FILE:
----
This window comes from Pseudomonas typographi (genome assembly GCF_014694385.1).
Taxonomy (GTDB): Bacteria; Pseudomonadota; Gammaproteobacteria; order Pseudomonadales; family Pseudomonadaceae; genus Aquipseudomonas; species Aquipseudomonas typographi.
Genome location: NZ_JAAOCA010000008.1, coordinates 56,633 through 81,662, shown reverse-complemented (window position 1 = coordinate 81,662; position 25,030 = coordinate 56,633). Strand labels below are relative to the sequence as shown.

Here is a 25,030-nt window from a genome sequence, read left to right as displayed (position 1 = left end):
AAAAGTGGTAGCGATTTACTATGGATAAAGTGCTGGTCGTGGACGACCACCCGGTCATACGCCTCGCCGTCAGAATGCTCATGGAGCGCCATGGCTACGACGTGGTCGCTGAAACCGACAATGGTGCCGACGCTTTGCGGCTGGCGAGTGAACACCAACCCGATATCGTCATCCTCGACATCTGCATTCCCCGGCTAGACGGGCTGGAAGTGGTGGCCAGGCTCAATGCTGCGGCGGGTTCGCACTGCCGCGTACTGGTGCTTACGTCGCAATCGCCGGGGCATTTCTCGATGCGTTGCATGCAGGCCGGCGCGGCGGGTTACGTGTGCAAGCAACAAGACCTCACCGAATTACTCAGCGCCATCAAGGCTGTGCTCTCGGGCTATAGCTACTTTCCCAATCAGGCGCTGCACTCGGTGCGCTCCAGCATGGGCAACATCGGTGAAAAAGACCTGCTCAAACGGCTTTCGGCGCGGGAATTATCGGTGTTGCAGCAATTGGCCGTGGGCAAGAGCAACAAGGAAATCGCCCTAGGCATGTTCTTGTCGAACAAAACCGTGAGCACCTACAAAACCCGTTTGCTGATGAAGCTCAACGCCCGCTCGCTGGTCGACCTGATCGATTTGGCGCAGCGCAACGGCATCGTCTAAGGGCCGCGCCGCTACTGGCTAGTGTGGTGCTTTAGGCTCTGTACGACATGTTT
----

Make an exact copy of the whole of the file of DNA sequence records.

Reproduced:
This window comes from Pseudomonas typographi (genome assembly GCF_014694385.1).
Taxonomy (GTDB): Bacteria; Pseudomonadota; Gammaproteobacteria; order Pseudomonadales; family Pseudomonadaceae; genus Aquipseudomonas; species Aquipseudomonas typographi.
Genome location: NZ_JAAOCA010000008.1, coordinates 56,633 through 81,662, shown reverse-complemented (window position 1 = coordinate 81,662; position 25,030 = coordinate 56,633). Strand labels below are relative to the sequence as shown.

Here is a 25,030-nt window from a genome sequence, read left to right as displayed (position 1 = left end):
AAAAGTGGTAGCGATTTACTATGGATAAAGTGCTGGTCGTGGACGACCACCCGGTCATACGCCTCGCCGTCAGAATGCTCATGGAGCGCCATGGCTACGACGTGGTCGCTGAAACCGACAATGGTGCCGACGCTTTGCGGCTGGCGAGTGAACACCAACCCGATATCGTCATCCTCGACATCTGCATTCCCCGGCTAGACGGGCTGGAAGTGGTGGCCAGGCTCAATGCTGCGGCGGGTTCGCACTGCCGCGTACTGGTGCTTACGTCGCAATCGCCGGGGCATTTCTCGATGCGTTGCATGCAGGCCGGCGCGGCGGGTTACGTGTGCAAGCAACAAGACCTCACCGAATTACTCAGCGCCATCAAGGCTGTGCTCTCGGGCTATAGCTACTTTCCCAATCAGGCGCTGCACTCGGTGCGCTCCAGCATGGGCAACATCGGTGAAAAAGACCTGCTCAAACGGCTTTCGGCGCGGGAATTATCGGTGTTGCAGCAATTGGCCGTGGGCAAGAGCAACAAGGAAATCGCCCTAGGCATGTTCTTGTCGAACAAAACCGTGAGCACCTACAAAACCCGTTTGCTGATGAAGCTCAACGCCCGCTCGCTGGTCGACCTGATCGATTTGGCGCAGCGCAACGGCATCGTCTAAGGGCCGCGCCGCTACTGGCTAGTGTGGTGCTTTAGGCTCTGTACGACATGTTT